"That was some survey assignment. We astronomers really lived. Wait tillyou see--but of course you won't. I could weep when I think of thosemiles of lovely color film, all gone up in smoke.

  * * * * *

  "I'm shocked all right. I never said who I was. Matt Hennessy, fromFarside Observatory, back of the Moon, just back from a proving flight_cum_ astronomical survey in the starship _Whale_. Whoever you are whofinds this tape, you're made. Take it to any radio station or newspaperoffice. You'll find you can name your price and don't take any woodennickels.

  "Where had I got to? I'd told you how we happened to find Chang, hadn'tI? That's what the natives called it. Walking, talking natives on a bluesky planet with 1.1 g gravity and a twenty per cent oxygen atmosphere atfifteen p.s.i. The odds against finding Chang on a six-sun survey on thefirst star jump ever must be up in the googols. We certainly were lucky.

  "The Chang natives aren't very technical--haven't got space travel forinstance. They're good astronomers, though. We were able to show themour sun, in their telescopes. In their way, they're a highly civilizedpeople. Look more like cats than people, but they're people all right.If you doubt it, chew these facts over.

  "One, they learned our language in four weeks. When I say they, I mean aten-man team of them.

  "Two, they brew a near-beer that's a lot nearer than the canned stuff wehad aboard the _Whale_.

  "Three, they've a great sense of humor. Ran rather to silly practicaljokes, but still. Can't say I care for that hot-foot and belly-laughstuff myself, but tastes differ.

  "Four, the ten-man language team also learned chess and table tennis.

  "But why go on? People who talk English, drink beer, like jokes and beatme at chess or table-tennis are people for my money, even if they looklike tigers in trousers.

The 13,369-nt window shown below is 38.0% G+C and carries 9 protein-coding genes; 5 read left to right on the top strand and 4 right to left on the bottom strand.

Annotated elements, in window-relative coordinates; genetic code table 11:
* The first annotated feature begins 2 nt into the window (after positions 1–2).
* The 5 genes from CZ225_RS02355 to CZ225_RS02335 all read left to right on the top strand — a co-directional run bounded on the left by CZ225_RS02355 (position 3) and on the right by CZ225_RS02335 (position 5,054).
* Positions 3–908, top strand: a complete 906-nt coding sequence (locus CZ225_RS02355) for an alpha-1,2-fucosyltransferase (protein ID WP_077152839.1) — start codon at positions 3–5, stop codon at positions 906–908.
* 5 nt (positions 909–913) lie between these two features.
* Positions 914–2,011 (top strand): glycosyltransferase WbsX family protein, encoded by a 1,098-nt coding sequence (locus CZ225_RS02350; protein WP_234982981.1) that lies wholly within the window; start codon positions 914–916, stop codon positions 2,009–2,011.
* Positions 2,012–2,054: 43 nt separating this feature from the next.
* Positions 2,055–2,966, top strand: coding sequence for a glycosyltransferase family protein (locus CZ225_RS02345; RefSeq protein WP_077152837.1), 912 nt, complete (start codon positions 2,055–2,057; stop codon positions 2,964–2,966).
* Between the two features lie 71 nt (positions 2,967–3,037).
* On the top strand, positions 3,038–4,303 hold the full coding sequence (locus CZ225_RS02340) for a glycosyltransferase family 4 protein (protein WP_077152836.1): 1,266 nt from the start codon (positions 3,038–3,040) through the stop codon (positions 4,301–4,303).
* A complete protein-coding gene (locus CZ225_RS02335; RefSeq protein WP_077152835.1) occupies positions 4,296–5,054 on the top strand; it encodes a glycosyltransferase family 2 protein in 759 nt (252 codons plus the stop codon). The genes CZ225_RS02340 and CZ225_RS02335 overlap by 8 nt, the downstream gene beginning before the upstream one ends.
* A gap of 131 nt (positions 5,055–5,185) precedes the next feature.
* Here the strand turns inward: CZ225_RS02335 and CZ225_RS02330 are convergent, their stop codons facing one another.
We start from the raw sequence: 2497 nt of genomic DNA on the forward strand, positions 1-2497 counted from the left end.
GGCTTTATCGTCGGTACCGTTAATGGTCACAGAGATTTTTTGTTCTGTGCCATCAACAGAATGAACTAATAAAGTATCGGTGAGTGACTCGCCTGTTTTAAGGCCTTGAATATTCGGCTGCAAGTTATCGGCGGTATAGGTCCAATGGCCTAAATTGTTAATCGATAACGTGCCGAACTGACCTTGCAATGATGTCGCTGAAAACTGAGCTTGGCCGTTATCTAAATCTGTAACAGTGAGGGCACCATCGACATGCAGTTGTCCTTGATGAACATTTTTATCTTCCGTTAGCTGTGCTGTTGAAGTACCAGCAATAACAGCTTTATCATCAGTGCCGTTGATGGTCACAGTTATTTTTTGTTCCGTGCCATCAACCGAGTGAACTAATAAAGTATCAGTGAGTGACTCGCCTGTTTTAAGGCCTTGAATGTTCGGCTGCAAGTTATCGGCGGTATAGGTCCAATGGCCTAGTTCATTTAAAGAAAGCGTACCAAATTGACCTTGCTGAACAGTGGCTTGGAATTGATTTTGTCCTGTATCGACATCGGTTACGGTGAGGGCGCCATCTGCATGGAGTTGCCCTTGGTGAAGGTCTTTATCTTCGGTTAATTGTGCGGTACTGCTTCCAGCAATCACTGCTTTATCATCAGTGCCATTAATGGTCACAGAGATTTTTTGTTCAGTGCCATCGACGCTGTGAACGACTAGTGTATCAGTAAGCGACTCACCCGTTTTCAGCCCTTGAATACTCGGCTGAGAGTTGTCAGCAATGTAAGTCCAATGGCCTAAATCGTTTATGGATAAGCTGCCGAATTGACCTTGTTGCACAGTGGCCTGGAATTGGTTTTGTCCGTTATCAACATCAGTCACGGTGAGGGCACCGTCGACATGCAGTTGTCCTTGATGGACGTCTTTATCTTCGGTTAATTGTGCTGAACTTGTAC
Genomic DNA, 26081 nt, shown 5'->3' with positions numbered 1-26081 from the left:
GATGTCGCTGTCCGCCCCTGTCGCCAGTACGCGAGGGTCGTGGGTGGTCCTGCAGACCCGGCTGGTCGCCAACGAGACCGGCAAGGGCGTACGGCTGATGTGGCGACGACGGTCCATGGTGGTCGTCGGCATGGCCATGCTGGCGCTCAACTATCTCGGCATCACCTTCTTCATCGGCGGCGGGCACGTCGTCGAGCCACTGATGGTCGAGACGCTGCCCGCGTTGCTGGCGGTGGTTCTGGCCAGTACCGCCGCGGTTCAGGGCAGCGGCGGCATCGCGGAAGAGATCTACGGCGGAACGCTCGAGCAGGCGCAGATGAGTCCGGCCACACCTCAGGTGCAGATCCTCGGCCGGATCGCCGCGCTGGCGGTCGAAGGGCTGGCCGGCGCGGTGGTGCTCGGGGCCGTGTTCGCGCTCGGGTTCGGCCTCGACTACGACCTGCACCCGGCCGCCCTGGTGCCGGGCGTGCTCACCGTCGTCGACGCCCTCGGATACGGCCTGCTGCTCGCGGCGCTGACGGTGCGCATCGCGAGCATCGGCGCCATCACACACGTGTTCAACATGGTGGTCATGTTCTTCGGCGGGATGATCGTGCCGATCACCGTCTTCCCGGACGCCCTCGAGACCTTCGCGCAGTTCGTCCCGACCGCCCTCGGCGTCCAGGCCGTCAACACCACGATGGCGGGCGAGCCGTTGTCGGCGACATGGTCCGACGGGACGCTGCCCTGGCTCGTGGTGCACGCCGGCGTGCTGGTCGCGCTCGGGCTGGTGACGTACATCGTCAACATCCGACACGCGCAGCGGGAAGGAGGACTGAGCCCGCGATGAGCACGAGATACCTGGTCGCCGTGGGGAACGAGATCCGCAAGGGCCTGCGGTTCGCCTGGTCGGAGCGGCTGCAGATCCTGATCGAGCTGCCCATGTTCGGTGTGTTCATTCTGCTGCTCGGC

"It was funny the way they won all the time at table tennis. Theycertainly weren't so hot at it. Maybe that ten per cent extra gravityput us off our strokes. As for chess, Svendlov was our champion. He wonsometimes. The rest of us seemed to lose whichever Chingsi we played.There again it wasn't so much that they were good. How could they be, inthe time? It was more that we all seemed to make silly mistakes when weplayed them and that's fatal in chess. Of course it's a screwysituation, playing chess with something that grows its own fur coat, hasyellow eyes an inch and a half long and long white whiskers. Could _you_have kept your mind on the game?

  "And don't think I fell victim to their feline charm. The children werepets, but you didn't feel like patting the adults on their big grinningheads. Personally I didn't like the one I knew best. He wascalled--well, we called him Charley, and he was the ethnologist,ambassador, contact man, or whatever you like to call him, who came backwith us. Why I disliked him was because he was always trying to get theedge on you. All the time he had to be top. Great sense of humor, ofcourse. I nearly broke my neck on that butter-slide he fixed up in themetal alleyway to the _Whale's_ engine room. Charley laughed fit tobust, everyone laughed, I even laughed myself though doing it hurtme more than the tumble had. Yes, life and soul of the party, oldCharley ...